Onorato Opens Newest Stretch of Great Allegheny Passage in Duquesne

County Executive also announces historic agreement to construct additional 2.5 miles


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Allegheny County Executive Dan Onorato today opened the newest stretch of the Great Allegheny Passage, a mile-long length of trail that includes a 60-foot tunnel. The new link runs from the Riverton Bridge through RIDC’s Riverplace City Center to Grant Avenue in Duquesne.

“Today, we are one mile closer to completing the Great Allegheny Passage, part of a remarkable 335-mile biking and hiking trail stretching from Point State Park in Downtown Pittsburgh to Washington, D.C.,” said Onorato. “This trail is improving the economy and quality of life in towns throughout Southwestern Pennsylvania, and we’re excited to extend its recreational and
economic benefits into Duquesne.”

The trail extension passes through a tunnel constructed as part of the Duquesne flyover ramp project, which is being built to allow unimpeded access to the RIDC site. The new ramp will cross active railroad tracks and connect Pa. Route 837 to Center Avenue and a new extension of South Linden Street.

“I want to thank PennDOT, RIDC, Wilbur Smith Consultants, Mosites Construction, the Allegheny Trail Alliance, and Steel Valley Trail Council for working together to design and build this tunnel to keep trail users safe by separating them from vehicles and trains,” added Onorato.

With the opening of this new stretch, trail users will be better able to use the Riverton Bridge, a 1200-foot span that carries the Great Allegheny Passage across the Monongahela River between McKeesport and Duquesne. U. S. Steel transferred ownership of the Riverton Bridge to Allegheny County in September 2008, and the former railroad bridge was converted for pedestrian and bike usage. The Riverton Bridge opened to trail users in October 2008.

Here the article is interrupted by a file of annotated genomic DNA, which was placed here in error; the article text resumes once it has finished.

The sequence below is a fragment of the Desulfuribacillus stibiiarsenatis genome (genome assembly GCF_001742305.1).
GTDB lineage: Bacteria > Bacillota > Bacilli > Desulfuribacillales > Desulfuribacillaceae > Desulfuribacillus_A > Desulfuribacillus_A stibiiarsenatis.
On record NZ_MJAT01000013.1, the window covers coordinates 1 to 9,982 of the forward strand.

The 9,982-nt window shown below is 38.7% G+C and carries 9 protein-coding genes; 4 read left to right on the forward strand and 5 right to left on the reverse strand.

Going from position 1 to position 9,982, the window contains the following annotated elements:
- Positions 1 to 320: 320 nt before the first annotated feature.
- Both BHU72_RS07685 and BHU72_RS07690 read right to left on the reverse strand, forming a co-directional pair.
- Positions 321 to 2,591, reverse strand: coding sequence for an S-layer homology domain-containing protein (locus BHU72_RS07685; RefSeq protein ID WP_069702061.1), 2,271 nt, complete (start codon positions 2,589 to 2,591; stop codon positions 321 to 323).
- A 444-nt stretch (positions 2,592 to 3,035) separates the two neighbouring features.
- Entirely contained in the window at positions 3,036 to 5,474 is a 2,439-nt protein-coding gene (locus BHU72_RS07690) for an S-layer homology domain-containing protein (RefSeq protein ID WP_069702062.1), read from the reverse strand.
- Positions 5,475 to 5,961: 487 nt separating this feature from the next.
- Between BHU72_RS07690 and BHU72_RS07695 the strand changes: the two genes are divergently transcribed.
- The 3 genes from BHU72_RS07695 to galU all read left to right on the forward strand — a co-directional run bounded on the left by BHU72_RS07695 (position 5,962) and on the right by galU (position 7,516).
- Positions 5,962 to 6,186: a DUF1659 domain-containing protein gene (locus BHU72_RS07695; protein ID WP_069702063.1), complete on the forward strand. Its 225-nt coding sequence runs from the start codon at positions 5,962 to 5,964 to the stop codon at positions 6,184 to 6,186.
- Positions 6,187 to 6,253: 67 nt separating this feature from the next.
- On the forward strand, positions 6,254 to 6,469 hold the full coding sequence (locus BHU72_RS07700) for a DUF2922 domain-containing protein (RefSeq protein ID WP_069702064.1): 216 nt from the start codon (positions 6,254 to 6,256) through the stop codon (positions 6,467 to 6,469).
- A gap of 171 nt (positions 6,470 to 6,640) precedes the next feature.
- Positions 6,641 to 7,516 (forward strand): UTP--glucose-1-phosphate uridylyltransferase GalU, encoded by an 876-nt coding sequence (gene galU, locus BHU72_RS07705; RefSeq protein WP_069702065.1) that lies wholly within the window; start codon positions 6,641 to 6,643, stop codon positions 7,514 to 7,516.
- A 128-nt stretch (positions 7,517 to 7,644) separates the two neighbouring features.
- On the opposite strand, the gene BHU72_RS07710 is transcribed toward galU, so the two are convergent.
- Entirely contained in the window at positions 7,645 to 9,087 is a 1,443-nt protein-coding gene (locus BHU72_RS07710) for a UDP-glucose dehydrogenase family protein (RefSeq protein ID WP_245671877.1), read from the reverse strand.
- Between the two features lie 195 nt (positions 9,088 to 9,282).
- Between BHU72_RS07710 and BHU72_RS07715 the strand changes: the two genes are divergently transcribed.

U. S. Steel has been an important supporter of the Great Allegheny Passage’s completion. In 2007, the company removed a former coke gas pipeline in West Mifflin and Duquesne and transferred the 1.9 miles of property to the Regional Trail Corporation.

Onorato also announced a historic agreement with Norfolk Southern Railway for easements and property acquisitions that will enable the construction of additional sections of the trail, including two bicycle/pedestrian bridges. The first bridge will connect the RIDC section of the trail to the former coke gas pipeline area behind Kennywood by crossing Norfolk Southern’s Port Perry rail
yard. The trail will then continue for approximately 2.5 miles. A second bridge will be built over Norfolk Southern tracks to connect the trail to a portion of Allegheny County’s Carrie Furnace site on the south side of the Monongahela River in Whitaker. From there, the trail will connect to the Waterfront in Munhall. This additional section of the Great Allegheny Passage should be completed by next summer.

“This trail is successful because of our many partners during the 30 years it’s taken us,” said Allegheny Trail Alliance President Linda McKenna Boxx. “Local officials, like Duquesne Mayor Phil Krivacek, see the value and excitement that this trail is bringing into their towns. Our volunteers in the trail groups, our local, state and federal agencies providing all types of assistance, and our contractors, who have given us a superior product, all are working for the same thing: a world-class trail that will be a source of pride and economic opportunity to the people in the region.”

Steel Valley Trail Council Allegheny Trail Alliance President Hannah Hardy was on hand for the ribbon cutting ceremony and also praised the completion of the Duquesne tunnel and trail connection.

“This was a team effort, and it would not have been possible without the hard work of so many,” she said. “This is another step toward completion of the Great Allegheny Passage, and an excellent complement to the County’s future linear riverfront park,” said Allegheny County Councilman Bob Macey, whose district includes Duquesne. “This is a great trail for avid cyclists, and equally
important, a safe path for walkers and hikers.”

With today’s announcement, all but a one-mile section of the Great Allegheny Passage is in the process of being completed.

Onorato, Weinstein Turn Courthouse Fountain Pink

County Executive encourages downtown businesses to also promote breast cancer awareness
Allegheny County Executive Dan Onorato and Allegheny County Treasurer John Weinstein today turned the Courthouse fountain pink in observance of Breast Cancer Awareness Month.